In “rapping” J Street for its statement calling on the U.S. not to veto a pending UN Security Council resolution critical of Israel’s West Bank settlements (“New UN Settlements Fight Rages; J Street Rapped,” Jan. 27), Rep. Gary Ackerman severely misconstrues J Street’s position. J Street does not, as Ackerman alleges, “place the whole responsibility for the current impasse in the peace process on Israel.”
On the contrary, as its statement makes clear, J Street hopes never to see Israel publicly taken to task by the UN. “Our preferred outcome would be Israeli or American action that averts the need for such a resolution” — Israel by stopping settlement growth and the U.S. by more concerted leadership and vision to resolve the conflict.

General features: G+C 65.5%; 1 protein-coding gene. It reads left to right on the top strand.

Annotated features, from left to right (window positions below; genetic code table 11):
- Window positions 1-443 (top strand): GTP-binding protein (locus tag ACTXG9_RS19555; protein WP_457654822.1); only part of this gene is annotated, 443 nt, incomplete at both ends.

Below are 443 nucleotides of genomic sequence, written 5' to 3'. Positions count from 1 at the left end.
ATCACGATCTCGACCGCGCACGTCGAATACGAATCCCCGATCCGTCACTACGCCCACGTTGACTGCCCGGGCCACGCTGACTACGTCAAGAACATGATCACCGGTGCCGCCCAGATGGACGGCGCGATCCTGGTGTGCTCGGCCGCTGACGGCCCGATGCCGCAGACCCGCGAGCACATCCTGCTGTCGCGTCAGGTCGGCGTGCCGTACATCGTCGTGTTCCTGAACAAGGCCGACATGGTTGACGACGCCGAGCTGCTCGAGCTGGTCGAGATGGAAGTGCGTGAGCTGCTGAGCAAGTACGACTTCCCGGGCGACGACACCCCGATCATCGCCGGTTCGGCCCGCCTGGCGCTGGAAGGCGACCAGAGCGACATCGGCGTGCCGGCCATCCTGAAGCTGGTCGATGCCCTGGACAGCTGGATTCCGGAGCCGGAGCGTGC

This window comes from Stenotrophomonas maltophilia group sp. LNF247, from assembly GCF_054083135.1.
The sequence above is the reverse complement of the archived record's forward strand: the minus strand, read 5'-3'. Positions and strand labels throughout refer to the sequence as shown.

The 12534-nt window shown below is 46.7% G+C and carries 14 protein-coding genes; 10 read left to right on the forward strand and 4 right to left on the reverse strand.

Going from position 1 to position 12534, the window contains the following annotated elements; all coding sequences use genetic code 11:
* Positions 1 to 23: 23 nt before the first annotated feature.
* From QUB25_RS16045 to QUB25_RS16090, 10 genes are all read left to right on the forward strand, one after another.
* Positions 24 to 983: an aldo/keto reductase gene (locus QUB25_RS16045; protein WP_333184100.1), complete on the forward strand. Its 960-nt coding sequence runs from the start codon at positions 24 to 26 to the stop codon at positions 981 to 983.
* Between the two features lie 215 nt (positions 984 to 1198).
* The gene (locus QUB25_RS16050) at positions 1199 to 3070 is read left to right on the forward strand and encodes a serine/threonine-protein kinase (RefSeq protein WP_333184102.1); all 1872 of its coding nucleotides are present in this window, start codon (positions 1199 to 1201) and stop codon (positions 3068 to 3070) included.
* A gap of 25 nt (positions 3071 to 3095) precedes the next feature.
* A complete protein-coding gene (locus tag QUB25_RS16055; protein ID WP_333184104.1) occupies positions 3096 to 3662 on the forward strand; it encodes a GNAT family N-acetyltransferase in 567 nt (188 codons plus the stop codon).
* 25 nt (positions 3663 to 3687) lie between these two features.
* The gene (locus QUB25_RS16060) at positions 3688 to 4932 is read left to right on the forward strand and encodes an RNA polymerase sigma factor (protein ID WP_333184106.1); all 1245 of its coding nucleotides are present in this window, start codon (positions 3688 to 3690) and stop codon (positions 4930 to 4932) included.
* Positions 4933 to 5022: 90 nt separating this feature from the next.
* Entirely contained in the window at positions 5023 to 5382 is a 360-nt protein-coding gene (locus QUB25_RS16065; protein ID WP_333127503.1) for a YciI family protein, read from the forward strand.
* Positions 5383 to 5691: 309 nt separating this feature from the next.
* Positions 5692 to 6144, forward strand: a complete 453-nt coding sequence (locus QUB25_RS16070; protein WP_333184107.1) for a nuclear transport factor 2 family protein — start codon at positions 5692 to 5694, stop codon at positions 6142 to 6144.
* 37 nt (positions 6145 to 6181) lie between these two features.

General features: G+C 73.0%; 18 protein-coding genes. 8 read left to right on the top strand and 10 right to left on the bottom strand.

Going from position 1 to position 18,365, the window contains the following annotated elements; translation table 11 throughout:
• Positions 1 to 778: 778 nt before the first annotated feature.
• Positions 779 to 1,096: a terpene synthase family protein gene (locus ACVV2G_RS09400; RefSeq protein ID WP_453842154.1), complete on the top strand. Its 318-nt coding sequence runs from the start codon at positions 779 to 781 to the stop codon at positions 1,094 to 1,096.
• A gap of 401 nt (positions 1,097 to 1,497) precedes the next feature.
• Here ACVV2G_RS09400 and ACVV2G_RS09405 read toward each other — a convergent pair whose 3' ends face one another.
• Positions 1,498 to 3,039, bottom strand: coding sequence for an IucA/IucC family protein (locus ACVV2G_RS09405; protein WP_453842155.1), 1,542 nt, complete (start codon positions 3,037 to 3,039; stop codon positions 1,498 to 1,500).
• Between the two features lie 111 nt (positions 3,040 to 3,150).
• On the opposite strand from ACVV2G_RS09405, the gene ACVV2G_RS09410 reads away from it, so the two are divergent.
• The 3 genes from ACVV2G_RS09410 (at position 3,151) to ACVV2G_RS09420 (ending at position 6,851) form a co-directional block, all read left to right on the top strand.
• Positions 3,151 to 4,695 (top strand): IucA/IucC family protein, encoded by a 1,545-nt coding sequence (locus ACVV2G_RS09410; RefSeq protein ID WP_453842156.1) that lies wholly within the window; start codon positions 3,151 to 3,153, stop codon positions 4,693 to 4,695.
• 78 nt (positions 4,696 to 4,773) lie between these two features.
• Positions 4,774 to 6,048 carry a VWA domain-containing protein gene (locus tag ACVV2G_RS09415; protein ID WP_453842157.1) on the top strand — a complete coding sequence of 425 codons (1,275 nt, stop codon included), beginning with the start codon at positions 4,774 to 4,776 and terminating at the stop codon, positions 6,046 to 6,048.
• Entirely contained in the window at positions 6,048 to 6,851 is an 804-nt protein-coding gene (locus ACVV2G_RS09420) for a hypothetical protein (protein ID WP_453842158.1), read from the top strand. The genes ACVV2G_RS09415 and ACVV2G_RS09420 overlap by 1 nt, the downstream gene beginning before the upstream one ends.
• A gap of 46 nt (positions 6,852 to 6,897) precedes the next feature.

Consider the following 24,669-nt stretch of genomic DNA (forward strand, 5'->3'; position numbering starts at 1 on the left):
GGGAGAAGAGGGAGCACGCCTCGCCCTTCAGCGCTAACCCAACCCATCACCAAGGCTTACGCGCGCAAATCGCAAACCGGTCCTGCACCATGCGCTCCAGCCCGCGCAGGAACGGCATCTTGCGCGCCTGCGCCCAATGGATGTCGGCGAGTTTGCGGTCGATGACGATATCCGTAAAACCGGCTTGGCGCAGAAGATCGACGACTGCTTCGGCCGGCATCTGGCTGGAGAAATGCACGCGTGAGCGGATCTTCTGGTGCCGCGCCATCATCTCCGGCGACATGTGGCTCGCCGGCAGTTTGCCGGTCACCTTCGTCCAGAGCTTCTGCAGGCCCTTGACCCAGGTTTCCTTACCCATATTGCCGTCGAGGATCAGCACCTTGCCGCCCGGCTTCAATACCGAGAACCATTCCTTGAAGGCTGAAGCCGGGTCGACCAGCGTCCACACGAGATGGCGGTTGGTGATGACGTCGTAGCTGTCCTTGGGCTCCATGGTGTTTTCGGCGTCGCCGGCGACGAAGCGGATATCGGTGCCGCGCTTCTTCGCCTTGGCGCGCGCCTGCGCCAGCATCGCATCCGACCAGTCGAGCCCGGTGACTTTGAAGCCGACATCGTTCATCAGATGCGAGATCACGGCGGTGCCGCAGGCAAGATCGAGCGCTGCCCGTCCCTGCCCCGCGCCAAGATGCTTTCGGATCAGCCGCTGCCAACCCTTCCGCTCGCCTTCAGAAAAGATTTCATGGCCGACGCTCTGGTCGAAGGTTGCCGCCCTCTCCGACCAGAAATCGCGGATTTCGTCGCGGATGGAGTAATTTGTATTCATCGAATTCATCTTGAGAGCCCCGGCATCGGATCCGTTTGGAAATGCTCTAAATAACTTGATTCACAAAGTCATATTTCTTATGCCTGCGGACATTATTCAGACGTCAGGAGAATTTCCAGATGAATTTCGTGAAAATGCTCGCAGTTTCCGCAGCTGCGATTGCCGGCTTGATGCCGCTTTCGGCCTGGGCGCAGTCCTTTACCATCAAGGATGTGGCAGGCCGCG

However, if, failing such action, this resolution comes before the UN Security Council later this year, it would severely degrade U.S. diplomatic credibility and ignore the urgency of the situation for the U.S. to use its veto. It would be anomalous, to say the least, to veto a resolution that is very closely in line with America’s own policy regarding settlements for more than 40 years, across eight administrations of both parties, and that expresses support for a two-state solution and calls on both parties to create the conditions necessary for peace.